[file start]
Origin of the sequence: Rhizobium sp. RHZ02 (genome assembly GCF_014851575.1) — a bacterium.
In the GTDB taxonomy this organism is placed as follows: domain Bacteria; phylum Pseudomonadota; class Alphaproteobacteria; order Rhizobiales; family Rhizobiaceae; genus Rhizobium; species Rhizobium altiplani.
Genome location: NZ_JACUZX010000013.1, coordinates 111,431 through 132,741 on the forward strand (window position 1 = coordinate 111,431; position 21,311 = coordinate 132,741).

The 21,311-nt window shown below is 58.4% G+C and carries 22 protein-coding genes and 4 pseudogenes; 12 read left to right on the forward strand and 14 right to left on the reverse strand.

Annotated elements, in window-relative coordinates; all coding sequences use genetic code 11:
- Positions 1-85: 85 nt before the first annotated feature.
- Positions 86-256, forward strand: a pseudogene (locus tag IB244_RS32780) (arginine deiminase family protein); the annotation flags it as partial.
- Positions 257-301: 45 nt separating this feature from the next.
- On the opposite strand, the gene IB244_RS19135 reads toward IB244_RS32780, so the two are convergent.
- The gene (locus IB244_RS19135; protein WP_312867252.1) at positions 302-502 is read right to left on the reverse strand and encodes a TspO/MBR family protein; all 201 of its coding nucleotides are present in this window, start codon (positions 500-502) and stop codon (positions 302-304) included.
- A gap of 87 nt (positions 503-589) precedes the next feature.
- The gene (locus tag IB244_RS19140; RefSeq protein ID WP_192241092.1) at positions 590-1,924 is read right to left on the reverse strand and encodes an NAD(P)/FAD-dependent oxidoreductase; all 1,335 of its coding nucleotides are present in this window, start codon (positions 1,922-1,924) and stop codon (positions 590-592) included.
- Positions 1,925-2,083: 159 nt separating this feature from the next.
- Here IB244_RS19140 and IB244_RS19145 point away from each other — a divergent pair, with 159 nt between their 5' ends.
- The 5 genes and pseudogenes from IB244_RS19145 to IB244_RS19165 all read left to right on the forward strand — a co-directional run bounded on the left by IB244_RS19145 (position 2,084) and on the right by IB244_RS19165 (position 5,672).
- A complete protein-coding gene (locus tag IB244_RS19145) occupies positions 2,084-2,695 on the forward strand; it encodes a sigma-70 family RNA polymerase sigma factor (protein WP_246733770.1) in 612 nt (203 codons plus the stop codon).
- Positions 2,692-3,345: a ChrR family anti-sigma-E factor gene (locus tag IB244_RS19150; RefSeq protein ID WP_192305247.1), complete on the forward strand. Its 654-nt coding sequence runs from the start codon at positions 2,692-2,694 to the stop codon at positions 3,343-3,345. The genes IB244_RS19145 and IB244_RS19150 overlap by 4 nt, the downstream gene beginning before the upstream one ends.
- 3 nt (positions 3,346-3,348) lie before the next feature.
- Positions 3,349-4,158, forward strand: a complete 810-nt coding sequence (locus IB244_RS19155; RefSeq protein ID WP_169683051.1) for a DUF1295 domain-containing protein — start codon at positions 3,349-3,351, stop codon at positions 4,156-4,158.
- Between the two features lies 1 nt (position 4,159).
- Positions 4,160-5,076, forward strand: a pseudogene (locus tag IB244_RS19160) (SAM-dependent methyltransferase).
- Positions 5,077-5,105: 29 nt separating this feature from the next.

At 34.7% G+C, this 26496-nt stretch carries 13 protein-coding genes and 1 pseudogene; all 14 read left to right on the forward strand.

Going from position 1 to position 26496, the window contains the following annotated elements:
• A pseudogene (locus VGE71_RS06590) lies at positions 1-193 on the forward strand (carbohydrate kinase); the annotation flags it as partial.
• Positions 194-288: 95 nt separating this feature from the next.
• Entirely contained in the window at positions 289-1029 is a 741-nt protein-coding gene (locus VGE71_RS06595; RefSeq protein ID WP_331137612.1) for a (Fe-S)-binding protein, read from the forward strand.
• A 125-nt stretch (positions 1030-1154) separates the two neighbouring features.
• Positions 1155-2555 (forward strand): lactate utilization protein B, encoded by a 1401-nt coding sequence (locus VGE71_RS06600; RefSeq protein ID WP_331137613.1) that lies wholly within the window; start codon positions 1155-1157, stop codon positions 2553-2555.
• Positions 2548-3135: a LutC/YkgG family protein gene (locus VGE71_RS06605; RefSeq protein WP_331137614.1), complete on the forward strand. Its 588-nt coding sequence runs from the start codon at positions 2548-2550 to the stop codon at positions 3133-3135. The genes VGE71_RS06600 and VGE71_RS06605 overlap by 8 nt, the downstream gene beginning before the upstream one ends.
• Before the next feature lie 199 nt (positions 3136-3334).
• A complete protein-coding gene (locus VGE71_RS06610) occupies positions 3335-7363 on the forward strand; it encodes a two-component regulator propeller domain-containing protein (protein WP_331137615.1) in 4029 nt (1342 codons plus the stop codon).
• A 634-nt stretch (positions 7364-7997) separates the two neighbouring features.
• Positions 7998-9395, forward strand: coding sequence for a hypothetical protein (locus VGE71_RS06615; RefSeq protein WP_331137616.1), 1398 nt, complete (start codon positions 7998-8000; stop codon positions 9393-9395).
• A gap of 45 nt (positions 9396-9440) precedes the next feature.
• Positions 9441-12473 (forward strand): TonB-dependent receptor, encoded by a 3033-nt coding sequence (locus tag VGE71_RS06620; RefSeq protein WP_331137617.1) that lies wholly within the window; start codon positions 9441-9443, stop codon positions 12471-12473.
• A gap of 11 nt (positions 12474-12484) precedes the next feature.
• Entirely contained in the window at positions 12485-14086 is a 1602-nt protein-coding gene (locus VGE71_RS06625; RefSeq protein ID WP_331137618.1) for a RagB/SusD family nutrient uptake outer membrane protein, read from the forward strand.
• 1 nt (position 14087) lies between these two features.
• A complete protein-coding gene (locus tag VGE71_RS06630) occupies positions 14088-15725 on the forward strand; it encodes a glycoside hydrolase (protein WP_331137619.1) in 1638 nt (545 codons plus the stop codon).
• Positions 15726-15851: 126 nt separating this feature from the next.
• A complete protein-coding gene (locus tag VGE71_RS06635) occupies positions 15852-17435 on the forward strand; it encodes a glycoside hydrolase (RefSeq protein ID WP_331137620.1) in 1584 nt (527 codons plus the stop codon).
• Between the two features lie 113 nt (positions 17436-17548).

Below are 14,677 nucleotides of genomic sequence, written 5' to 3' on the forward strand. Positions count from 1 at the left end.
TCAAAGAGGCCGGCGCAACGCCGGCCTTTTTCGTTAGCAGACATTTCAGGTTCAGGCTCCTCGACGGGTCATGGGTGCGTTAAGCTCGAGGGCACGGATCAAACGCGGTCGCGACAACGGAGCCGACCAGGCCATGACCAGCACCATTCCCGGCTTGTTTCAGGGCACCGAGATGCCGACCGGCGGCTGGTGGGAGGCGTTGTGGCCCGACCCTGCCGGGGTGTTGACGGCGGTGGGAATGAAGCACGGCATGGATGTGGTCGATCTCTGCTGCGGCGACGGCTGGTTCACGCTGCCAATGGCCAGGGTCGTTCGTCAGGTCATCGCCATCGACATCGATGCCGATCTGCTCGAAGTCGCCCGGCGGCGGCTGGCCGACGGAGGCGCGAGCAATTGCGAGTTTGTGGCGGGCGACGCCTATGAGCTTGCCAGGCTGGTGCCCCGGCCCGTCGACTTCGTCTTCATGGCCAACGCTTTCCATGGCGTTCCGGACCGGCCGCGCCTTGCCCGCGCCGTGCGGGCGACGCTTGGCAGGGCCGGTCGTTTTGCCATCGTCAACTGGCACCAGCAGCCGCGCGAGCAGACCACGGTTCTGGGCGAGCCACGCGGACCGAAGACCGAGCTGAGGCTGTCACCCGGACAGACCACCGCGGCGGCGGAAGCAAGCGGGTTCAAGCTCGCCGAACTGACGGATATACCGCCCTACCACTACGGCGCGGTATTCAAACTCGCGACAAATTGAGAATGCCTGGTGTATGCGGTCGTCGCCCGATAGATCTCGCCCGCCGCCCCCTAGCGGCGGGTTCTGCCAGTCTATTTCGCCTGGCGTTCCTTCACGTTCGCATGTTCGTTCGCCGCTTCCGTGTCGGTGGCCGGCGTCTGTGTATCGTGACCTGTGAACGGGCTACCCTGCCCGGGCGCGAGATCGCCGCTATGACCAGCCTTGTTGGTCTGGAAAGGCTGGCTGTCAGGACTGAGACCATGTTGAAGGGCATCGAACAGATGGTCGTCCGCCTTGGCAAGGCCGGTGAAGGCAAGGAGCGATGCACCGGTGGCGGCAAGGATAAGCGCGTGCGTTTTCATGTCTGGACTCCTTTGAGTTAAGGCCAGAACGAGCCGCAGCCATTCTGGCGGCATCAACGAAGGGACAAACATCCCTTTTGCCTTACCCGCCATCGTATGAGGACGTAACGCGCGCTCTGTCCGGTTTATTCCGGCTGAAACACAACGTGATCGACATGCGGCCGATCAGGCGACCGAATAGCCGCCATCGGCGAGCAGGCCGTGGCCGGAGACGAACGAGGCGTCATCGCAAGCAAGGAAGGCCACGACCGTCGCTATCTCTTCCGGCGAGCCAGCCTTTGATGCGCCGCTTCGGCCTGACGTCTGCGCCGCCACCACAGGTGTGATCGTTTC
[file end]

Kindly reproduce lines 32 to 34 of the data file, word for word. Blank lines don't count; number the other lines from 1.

• A complete protein-coding gene (locus VGE71_RS06610) occupies positions 3335-7363 on the forward strand; it encodes a two-component regulator propeller domain-containing protein (protein WP_331137615.1) in 4029 nt (1342 codons plus the stop codon).
• A 634-nt stretch (positions 7364-7997) separates the two neighbouring features.
• Positions 7998-9395, forward strand: coding sequence for a hypothetical protein (locus VGE71_RS06615; RefSeq protein WP_331137616.1), 1398 nt, complete (start codon positions 7998-8000; stop codon positions 9393-9395).